Judge Rosemary E. Ramsay disagreed with CCR and granted the motions of all defendants to dismiss the complaint and compel arbitration as to all defendants, including Source One. We agree with Judge Ramsay and affirm substantially for the reasons she expressed in her thorough and well-reasoned oral opinion of September 16, 2010.
These are the pertinent facts. CCR is a provider of information technology development services. For a number of years prior to 1998, CCR had been providing consultants to Johnson & Johnson. In 1998, Johnson & Johnson retained Kelly to serve as its vendor management organization, in which capacity it would act as an intermediary between Johnson & Johnson and providers of information technology services, such as CCR.
On December 5, 2005, CCR entered into a Service Provider Agreement (SPA) with Kelly which contained the following arbitration provision:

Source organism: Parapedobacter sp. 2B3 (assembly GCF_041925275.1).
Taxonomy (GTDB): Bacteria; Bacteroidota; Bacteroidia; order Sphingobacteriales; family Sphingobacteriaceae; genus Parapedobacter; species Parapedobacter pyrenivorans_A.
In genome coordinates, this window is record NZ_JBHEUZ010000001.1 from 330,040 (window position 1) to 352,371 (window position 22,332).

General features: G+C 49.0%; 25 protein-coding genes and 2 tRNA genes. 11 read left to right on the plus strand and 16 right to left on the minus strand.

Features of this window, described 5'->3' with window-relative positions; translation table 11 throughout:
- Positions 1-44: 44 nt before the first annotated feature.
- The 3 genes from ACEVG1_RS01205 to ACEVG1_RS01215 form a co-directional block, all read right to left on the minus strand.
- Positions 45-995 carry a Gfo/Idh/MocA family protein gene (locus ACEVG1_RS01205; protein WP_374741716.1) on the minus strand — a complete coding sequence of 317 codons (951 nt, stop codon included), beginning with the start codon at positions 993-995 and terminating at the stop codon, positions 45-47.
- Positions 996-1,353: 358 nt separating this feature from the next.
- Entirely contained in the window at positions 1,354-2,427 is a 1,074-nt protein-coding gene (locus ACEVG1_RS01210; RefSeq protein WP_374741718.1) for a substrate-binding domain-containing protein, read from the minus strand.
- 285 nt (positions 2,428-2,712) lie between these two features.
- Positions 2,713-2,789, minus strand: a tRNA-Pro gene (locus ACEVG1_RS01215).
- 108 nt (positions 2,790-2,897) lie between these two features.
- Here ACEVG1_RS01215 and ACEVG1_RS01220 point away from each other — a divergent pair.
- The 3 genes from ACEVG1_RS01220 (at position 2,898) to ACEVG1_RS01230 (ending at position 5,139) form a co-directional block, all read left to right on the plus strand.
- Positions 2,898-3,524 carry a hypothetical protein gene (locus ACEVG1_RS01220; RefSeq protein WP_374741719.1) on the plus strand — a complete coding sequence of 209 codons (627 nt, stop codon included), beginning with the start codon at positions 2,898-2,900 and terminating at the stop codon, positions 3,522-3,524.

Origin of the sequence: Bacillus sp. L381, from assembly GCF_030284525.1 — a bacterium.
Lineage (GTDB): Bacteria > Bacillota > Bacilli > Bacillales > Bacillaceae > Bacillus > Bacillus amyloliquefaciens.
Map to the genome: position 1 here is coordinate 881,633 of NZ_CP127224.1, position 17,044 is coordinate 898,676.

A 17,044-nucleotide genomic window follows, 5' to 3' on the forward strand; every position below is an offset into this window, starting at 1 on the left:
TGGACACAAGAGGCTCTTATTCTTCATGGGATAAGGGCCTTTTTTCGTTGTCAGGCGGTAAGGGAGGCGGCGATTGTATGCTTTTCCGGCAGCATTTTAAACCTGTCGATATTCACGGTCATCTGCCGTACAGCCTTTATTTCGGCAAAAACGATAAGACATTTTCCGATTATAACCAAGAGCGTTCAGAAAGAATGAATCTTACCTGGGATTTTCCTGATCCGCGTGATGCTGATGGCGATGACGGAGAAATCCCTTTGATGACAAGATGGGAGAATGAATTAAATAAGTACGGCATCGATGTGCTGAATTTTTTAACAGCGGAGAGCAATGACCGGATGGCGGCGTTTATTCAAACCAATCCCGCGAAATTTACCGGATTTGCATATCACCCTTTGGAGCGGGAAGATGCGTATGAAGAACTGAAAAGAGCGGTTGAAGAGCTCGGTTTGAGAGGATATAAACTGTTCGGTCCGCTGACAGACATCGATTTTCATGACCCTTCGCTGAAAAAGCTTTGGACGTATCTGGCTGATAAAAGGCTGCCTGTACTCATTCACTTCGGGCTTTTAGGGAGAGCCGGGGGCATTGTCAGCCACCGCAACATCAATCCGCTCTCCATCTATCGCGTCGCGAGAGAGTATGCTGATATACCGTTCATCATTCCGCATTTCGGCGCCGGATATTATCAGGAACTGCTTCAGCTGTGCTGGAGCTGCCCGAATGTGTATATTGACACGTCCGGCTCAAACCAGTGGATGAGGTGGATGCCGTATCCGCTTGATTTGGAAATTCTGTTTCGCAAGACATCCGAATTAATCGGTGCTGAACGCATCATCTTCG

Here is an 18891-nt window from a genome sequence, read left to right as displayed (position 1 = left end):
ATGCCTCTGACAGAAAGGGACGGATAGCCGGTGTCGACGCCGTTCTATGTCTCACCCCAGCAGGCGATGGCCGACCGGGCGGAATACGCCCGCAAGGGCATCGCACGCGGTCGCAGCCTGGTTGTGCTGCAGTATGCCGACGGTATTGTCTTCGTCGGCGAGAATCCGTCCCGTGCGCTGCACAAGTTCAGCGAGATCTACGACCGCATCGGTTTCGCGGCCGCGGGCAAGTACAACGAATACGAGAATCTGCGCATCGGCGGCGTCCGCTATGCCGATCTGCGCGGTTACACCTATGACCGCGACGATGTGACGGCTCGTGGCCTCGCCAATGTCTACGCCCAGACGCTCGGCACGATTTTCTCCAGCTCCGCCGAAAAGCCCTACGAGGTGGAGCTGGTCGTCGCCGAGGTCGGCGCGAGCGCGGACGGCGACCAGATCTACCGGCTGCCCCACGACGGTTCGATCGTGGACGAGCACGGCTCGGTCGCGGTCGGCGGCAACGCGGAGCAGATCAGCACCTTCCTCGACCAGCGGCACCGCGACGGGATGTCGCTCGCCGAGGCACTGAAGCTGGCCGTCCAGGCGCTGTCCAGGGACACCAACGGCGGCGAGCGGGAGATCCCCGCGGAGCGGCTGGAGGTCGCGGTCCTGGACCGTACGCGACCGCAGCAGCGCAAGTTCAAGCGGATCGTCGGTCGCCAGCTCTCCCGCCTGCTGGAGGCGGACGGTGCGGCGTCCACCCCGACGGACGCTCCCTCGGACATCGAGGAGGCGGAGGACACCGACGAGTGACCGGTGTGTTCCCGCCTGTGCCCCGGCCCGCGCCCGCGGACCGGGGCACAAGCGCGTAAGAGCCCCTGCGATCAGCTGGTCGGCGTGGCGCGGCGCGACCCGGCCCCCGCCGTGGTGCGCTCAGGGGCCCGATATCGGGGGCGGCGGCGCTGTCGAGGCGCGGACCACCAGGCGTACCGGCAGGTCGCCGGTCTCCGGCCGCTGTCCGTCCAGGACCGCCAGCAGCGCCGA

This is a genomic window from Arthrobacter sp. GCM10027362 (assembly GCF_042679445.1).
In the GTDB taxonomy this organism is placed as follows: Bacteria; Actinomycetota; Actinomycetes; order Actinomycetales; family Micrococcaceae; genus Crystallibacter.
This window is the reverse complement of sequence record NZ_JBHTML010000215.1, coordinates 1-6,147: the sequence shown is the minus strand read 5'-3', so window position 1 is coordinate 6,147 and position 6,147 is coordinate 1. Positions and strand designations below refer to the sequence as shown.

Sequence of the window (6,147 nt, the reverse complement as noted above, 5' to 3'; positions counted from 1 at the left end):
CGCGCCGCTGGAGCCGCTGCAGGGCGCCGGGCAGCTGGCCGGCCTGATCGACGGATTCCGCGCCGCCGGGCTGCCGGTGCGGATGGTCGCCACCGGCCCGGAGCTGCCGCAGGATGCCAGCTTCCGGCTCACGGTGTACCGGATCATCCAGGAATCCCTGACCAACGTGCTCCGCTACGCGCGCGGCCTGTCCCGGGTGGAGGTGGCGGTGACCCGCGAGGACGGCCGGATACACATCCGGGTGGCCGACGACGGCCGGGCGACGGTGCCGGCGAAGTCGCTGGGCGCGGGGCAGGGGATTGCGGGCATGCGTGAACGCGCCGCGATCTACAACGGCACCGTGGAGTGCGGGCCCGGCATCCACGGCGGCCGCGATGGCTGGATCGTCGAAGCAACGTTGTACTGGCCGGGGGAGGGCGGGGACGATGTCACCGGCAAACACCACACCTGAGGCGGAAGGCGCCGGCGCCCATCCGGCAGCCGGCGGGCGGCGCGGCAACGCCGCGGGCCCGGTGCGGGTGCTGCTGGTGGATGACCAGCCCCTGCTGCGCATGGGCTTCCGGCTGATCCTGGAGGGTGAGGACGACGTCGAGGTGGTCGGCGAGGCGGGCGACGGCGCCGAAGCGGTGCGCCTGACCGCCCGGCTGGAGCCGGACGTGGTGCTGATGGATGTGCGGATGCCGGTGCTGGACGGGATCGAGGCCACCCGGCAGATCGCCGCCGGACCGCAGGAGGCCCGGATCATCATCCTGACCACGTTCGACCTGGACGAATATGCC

Any dispute, controversy or claim arising from or related in any way to this Agreement or the interpretation, application, breach, termination or validity thereof, including any claim of inducement of this Agreement by fraud or otherwise, will be submitted for resolution to arbitration pursuant to the rules then prevailing of the CPR Institute for Dispute Resolution for Non-Administered Arbitration. . . .
Paragraph 15(b) of the SPA, entitled 'TRANSITION AND CONVERSION TERMS," provided as follows:
Supplier agrees to waive all placement and conversion fees and release its employees assigned to Customer from all non-competition agreements so that they may seek employment with Kelly, Customer, or another Supplier that Kelly uses to support Customer, if any of the following occur: